The findings also stress that factors other than need, as measured by the CBCL, are related to mental health service use. Some of these findings—for example, the impact of race or ethnicity on service use—have been published previously and relate to factors such as court proceedings and racial or cultural differences in attitudes toward mental health care (16,21,26,28). In addition, our findings about the impact of physical abuse and abandonment suggest that other mental health risk factors that are not measured by the CBCL, such as maltreatment history, also predict mental health services use.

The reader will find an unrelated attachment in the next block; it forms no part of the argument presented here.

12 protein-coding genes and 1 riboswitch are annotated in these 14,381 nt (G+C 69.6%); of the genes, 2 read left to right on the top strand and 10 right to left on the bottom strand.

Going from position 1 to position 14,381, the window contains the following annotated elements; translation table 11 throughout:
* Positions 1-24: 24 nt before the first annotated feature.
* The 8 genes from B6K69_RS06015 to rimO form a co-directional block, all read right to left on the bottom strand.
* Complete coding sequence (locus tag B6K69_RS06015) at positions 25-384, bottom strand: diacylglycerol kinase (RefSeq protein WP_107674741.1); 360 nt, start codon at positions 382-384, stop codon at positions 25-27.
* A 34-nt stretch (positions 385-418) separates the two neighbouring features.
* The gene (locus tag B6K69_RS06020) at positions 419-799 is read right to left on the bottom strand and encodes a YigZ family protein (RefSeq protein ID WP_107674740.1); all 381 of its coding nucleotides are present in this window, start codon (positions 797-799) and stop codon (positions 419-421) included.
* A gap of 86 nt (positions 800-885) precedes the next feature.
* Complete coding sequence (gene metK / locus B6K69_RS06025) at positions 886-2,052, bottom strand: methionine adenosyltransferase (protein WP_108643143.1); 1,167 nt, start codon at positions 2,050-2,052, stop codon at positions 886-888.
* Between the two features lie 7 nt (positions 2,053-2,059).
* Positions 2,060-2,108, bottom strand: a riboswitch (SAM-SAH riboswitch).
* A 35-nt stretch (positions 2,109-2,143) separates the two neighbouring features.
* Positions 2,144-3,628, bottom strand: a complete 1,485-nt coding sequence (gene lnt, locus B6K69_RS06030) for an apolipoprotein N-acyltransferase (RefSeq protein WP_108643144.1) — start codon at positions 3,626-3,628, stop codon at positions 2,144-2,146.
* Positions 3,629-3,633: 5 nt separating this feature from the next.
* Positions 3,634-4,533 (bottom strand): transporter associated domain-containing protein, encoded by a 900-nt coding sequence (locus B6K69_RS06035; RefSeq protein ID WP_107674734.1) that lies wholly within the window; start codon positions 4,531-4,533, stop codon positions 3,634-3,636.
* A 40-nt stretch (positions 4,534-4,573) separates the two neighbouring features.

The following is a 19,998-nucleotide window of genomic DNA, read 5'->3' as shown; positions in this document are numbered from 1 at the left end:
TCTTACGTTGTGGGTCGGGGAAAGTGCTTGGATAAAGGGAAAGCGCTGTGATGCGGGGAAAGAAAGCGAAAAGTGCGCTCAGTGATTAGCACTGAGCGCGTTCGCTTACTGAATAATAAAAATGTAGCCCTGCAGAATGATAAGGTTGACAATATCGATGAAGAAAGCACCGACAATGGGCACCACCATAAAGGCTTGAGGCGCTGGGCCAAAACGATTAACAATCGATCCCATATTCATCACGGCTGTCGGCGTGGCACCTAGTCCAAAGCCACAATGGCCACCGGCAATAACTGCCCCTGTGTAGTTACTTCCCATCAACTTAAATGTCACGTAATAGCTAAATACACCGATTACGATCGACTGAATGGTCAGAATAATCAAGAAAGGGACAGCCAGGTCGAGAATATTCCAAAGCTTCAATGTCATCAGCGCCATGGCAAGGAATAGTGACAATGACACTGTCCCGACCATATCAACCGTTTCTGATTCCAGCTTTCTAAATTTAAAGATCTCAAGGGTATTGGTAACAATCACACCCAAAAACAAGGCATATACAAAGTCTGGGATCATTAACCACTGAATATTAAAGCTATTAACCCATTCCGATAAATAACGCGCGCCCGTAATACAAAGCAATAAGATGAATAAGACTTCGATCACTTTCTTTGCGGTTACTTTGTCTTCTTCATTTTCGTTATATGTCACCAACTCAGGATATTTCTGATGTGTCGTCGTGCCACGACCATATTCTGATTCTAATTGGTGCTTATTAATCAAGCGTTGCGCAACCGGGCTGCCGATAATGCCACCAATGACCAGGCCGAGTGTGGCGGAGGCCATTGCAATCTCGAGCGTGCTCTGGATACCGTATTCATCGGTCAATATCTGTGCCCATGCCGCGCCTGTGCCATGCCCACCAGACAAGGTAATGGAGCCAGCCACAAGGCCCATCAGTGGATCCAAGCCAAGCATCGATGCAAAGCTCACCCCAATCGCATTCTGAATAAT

This study has several limitations. First, we chose to use the more conservative clinical cutoff point of the CBCL, rather than the borderline cutoff point, to avoid inflating the estimate of need. It is likely that some children who scored below the cutoff point for the clinical range also had clinically relevant problems. Second, we used child welfare involvement at the initial interview as our primary independent variable and did not control for changes in involvement over time. Third, we were unable to look at content of mental health services to determine if visits were primarily focused on assessment, psychosocial support related to the investigation or removal from the home, or treatment of specific disorders. In addition, this study did not investigate factors that predicted duration of mental health services and termination of use or outcomes related to service use.